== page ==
“Ethnography is the eye of the needle through which the threads of the imagination must pass… Experience and the everyday are the bread and butter of ethnography, but they are also the grounds whereupon and the stake for how grander theories must test and justify themselves. They should not be self-referenced imaginings but grounded imaginings.” (from the Forward to The Ethnographic Imagination, Willis)
So you’re interested in technology research and you’ve heard about this thing called ‘ethnography’ but what is it exactly? What does it mean to be an ethnographer? What makes ethnography special? We take a look at why ethnography is like walking around in other people’s shoes.
If an ethnographer can’t get inside someone else’s head, maybe s/he can at least get into someone else’s shoes. Since ethnography thrives on both insider and outsider perspectives, it’s sometimes for the best if the shoes don’t entirely fit. Trying on someone else’s experience like a pair of shoes can help us to realize what gets taken for granted within different contexts, why some practices are comfortable or uncomfortable, and how we might interact differently with people and artifacts while wearing these shoes, or these shoes, or these shoes.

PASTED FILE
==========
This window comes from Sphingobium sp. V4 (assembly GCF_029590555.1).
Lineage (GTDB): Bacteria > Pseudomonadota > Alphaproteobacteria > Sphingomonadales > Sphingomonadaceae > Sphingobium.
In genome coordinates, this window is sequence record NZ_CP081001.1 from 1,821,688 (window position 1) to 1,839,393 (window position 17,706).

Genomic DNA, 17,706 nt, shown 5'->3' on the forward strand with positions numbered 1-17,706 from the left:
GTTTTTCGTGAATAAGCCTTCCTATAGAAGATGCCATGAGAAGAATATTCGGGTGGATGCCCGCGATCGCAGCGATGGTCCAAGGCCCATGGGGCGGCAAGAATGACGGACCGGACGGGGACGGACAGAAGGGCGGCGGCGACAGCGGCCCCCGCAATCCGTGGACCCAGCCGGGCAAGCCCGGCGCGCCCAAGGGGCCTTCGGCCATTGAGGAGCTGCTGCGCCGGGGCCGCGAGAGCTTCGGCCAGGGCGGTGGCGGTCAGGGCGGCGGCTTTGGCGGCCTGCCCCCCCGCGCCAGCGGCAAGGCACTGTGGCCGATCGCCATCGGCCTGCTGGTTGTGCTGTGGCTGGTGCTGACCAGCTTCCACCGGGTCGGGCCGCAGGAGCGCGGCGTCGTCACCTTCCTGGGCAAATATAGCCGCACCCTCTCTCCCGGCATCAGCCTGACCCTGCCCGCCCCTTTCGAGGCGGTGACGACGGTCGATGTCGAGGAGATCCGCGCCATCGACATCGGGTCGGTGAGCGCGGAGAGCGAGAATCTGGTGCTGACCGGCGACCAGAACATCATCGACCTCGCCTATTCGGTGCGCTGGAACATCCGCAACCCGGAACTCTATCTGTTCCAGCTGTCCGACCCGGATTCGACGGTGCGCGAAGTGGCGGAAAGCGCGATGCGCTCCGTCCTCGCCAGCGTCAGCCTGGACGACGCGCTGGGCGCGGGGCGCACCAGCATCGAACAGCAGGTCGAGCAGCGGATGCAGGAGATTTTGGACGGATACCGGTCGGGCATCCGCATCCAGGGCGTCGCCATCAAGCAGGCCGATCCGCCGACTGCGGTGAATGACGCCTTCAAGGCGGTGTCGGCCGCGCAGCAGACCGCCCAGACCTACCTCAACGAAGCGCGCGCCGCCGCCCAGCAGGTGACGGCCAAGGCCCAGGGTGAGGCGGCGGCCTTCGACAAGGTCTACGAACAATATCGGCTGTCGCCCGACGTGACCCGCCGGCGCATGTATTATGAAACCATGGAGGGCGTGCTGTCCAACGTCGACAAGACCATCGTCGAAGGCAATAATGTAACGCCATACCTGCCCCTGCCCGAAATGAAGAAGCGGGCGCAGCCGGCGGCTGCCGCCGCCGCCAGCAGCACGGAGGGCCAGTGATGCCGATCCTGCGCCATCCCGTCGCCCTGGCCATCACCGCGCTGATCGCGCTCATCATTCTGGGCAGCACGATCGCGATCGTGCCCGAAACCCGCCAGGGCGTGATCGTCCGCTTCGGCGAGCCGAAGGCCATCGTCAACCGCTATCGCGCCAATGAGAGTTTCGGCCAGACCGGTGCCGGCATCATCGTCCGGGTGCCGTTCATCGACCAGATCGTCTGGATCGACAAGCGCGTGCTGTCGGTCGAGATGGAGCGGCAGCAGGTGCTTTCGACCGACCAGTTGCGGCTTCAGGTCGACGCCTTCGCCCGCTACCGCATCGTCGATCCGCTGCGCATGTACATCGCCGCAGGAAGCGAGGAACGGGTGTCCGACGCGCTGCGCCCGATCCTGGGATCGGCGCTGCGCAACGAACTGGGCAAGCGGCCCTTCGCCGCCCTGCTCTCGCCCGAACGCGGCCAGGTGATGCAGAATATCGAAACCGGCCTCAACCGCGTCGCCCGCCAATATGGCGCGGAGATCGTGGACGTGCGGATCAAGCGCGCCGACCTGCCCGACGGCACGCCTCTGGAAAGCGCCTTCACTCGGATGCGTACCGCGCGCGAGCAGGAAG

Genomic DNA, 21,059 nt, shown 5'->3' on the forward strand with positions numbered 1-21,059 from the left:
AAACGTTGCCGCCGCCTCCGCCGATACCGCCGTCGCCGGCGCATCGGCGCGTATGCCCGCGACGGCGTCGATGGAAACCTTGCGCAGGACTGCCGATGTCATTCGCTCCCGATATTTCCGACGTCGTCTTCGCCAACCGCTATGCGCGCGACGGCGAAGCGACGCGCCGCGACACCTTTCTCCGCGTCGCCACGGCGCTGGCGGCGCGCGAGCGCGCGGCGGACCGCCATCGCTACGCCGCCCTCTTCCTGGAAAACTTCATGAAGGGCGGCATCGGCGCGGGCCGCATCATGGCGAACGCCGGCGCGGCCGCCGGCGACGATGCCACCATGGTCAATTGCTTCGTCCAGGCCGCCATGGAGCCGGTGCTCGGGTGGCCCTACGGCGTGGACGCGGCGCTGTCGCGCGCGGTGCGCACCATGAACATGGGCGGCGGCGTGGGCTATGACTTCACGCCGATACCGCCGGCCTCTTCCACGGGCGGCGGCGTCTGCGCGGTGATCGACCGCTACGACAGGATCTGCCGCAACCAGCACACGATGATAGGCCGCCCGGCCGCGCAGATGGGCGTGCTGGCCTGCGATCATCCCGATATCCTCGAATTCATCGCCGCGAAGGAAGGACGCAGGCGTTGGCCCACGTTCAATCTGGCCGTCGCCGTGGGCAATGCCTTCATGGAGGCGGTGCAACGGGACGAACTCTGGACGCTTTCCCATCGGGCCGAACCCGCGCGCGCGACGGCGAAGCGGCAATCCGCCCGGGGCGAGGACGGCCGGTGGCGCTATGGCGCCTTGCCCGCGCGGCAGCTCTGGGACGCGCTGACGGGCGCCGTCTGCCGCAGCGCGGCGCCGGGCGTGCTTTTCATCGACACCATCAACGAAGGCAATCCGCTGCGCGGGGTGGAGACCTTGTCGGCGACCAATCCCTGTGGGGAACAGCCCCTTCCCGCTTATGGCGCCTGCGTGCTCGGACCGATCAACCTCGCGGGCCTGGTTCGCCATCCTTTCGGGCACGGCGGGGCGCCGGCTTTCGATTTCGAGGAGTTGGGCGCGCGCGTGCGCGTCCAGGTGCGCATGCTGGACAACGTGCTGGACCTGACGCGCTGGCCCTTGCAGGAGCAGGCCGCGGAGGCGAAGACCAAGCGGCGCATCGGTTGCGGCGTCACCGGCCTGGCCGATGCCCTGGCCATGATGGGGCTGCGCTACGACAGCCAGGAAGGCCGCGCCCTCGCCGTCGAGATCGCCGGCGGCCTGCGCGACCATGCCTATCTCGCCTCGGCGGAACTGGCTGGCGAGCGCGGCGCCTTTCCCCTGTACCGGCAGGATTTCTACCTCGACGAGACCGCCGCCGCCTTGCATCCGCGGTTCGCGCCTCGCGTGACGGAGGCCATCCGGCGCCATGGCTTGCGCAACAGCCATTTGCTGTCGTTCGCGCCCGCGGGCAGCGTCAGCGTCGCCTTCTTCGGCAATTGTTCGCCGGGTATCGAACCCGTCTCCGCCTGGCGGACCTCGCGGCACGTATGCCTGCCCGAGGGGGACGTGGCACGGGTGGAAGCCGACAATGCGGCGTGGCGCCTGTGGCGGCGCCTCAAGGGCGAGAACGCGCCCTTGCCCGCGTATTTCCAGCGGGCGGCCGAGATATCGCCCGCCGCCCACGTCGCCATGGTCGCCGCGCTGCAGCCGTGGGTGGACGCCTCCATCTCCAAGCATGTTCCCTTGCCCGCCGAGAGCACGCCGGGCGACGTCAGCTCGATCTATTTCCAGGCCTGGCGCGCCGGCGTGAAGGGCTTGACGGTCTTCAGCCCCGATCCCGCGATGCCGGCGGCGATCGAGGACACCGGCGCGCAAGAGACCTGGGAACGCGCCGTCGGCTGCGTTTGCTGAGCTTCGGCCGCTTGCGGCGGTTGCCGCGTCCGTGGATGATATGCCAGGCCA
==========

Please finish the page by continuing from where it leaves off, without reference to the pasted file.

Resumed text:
Of course, some shoes will be so ill-fitting that we won’t even be able to get them on our feet – and we might never be able to entirely let go of our preconceived notions about what a particular kind of shoe signifies, whether because they are so unfamiliar to us or so familiar. Ideally, an ethnographer engages in “a willing suspension of belief” in the “commonsense world” (Traweek), but also recognizes and accounts for the fact that ideals are infrequently realized.
When we are paying close attention and opening ourselves to others’ experiences, we will almost always be surprised in some way, and we will almost always have to rethink our initial judgments. We will also have uniquely valuable information for understanding people and their practices as they are grounded in lived experience.